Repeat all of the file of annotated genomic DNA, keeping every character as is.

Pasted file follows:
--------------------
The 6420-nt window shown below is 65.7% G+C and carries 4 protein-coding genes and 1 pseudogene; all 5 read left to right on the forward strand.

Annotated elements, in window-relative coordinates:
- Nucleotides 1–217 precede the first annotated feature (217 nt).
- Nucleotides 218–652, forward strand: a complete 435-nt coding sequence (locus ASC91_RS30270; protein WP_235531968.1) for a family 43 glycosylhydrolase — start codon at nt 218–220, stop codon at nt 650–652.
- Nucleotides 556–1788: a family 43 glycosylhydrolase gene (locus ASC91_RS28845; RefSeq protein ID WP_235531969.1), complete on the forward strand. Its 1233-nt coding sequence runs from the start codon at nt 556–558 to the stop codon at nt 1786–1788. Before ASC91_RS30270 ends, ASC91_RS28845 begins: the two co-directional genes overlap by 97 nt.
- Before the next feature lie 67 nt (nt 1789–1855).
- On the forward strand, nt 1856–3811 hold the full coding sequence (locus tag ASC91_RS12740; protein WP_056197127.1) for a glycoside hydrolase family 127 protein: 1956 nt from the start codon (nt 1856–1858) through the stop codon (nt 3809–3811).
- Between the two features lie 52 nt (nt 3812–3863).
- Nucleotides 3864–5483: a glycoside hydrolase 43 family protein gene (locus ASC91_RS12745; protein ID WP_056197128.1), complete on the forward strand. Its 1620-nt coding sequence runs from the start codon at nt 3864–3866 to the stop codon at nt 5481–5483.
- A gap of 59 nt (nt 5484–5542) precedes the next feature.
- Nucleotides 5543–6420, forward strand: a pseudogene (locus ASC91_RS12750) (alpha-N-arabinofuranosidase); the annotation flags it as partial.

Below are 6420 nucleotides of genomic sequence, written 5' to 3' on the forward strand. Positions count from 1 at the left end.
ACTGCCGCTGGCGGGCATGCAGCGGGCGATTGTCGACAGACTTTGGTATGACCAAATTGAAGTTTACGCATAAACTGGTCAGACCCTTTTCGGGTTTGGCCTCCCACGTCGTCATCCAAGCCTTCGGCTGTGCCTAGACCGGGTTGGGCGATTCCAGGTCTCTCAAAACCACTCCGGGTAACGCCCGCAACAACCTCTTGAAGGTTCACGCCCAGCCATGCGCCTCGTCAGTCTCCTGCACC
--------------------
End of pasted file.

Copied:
The 6420-nt window shown below is 65.7% G+C and carries 4 protein-coding genes and 1 pseudogene; all 5 read left to right on the forward strand.

Annotated elements, in window-relative coordinates:
- Nucleotides 1–217 precede the first annotated feature (217 nt).
- Nucleotides 218–652, forward strand: a complete 435-nt coding sequence (locus ASC91_RS30270; protein WP_235531968.1) for a family 43 glycosylhydrolase — start codon at nt 218–220, stop codon at nt 650–652.
- Nucleotides 556–1788: a family 43 glycosylhydrolase gene (locus ASC91_RS28845; RefSeq protein ID WP_235531969.1), complete on the forward strand. Its 1233-nt coding sequence runs from the start codon at nt 556–558 to the stop codon at nt 1786–1788. Before ASC91_RS30270 ends, ASC91_RS28845 begins: the two co-directional genes overlap by 97 nt.
- Before the next feature lie 67 nt (nt 1789–1855).
- On the forward strand, nt 1856–3811 hold the full coding sequence (locus tag ASC91_RS12740; protein WP_056197127.1) for a glycoside hydrolase family 127 protein: 1956 nt from the start codon (nt 1856–1858) through the stop codon (nt 3809–3811).
- Between the two features lie 52 nt (nt 3812–3863).
- Nucleotides 3864–5483: a glycoside hydrolase 43 family protein gene (locus ASC91_RS12745; protein ID WP_056197128.1), complete on the forward strand. Its 1620-nt coding sequence runs from the start codon at nt 3864–3866 to the stop codon at nt 5481–5483.
- A gap of 59 nt (nt 5484–5542) precedes the next feature.
- Nucleotides 5543–6420, forward strand: a pseudogene (locus ASC91_RS12750) (alpha-N-arabinofuranosidase); the annotation flags it as partial.

Below are 6420 nucleotides of genomic sequence, written 5' to 3' on the forward strand. Positions count from 1 at the left end.
ACTGCCGCTGGCGGGCATGCAGCGGGCGATTGTCGACAGACTTTGGTATGACCAAATTGAAGTTTACGCATAAACTGGTCAGACCCTTTTCGGGTTTGGCCTCCCACGTCGTCATCCAAGCCTTCGGCTGTGCCTAGACCGGGTTGGGCGATTCCAGGTCTCTCAAAACCACTCCGGGTAACGCCCGCAACAACCTCTTGAAGGTTCACGCCCAGCCATGCGCCTCGTCAGTCTCCTGCACC